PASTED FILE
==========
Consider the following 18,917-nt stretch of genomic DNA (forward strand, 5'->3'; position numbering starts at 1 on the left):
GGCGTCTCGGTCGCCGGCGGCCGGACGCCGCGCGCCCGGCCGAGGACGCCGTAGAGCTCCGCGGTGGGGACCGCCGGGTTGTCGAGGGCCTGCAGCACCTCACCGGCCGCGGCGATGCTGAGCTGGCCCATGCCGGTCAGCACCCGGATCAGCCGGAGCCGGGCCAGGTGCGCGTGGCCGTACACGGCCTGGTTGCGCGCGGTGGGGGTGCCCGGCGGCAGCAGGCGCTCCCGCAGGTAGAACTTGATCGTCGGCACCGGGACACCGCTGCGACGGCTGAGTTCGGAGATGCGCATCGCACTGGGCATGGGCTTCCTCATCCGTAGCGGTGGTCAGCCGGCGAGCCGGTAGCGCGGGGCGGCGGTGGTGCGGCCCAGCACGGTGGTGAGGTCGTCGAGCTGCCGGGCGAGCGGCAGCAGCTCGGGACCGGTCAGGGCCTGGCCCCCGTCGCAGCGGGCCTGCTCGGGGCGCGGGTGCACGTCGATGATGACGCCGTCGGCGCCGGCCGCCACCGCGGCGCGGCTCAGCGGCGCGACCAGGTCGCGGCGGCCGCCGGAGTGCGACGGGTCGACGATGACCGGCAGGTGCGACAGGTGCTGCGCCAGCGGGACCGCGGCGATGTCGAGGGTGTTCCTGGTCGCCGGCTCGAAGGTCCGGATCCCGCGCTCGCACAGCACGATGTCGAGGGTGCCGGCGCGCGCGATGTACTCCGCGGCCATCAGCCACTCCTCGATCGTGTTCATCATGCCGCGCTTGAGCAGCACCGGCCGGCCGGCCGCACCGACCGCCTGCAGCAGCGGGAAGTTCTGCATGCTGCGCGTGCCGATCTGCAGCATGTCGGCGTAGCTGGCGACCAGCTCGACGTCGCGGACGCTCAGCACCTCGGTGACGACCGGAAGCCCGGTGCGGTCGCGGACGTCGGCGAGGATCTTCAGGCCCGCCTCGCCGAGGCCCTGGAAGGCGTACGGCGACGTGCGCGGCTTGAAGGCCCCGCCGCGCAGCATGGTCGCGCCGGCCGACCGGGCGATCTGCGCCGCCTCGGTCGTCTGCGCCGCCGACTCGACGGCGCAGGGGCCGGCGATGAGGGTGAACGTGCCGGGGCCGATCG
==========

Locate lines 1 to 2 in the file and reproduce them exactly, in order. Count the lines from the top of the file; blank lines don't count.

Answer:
Consider the following 18,917-nt stretch of genomic DNA (forward strand, 5'->3'; position numbering starts at 1 on the left):
GGCGTCTCGGTCGCCGGCGGCCGGACGCCGCGCGCCCGGCCGAGGACGCCGTAGAGCTCCGCGGTGGGGACCGCCGGGTTGTCGAGGGCCTGCAGCACCTCACCGGCCGCGGCGATGCTGAGCTGGCCCATGCCGGTCAGCACCCGGATCAGCCGGAGCCGGGCCAGGTGCGCGTGGCCGTACACGGCCTGGTTGCGCGCGGTGGGGGTGCCCGGCGGCAGCAGGCGCTCCCGCAGGTAGAACTTGATCGTCGGCACCGGGACACCGCTGCGACGGCTGAGTTCGGAGATGCGCATCGCACTGGGCATGGGCTTCCTCATCCGTAGCGGTGGTCAGCCGGCGAGCCGGTAGCGCGGGGCGGCGGTGGTGCGGCCCAGCACGGTGGTGAGGTCGTCGAGCTGCCGGGCGAGCGGCAGCAGCTCGGGACCGGTCAGGGCCTGGCCCCCGTCGCAGCGGGCCTGCTCGGGGCGCGGGTGCACGTCGATGATGACGCCGTCGGCGCCGGCCGCCACCGCGGCGCGGCTCAGCGGCGCGACCAGGTCGCGGCGGCCGCCGGAGTGCGACGGGTCGACGATGACCGGCAGGTGCGACAGGTGCTGCGCCAGCGGGACCGCGGCGATGTCGAGGGTGTTCCTGGTCGCCGGCTCGAAGGTCCGGATCCCGCGCTCGCACAGCACGATGTCGAGGGTGCCGGCGCGCGCGATGTACTCCGCGGCCATCAGCCACTCCTCGATCGTGTTCATCATGCCGCGCTTGAGCAGCACCGGCCGGCCGGCCGCACCGACCGCCTGCAGCAGCGGGAAGTTCTGCATGCTGCGCGTGCCGATCTGCAGCATGTCGGCGTAGCTGGCGACCAGCTCGACGTCGCGGACGCTCAGCACCTCGGTGACGACCGGAAGCCCGGTGCGGTCGCGGACGTCGGCGAGGATCTTCAGGCCCGCCTCGCCGAGGCCCTGGAAGGCGTACGGCGACGTGCGCGGCTTGAAGGCCCCGCCGCGCAGCATGGTCGCGCCGGCCGACCGGGCGATCTGCGCCGCCTCGGTCGTCTGCGCCGCCGACTCGACGGCGCAGGGGCCGGCGATGAGGGTGAACGTGCCGGGGCCGATCG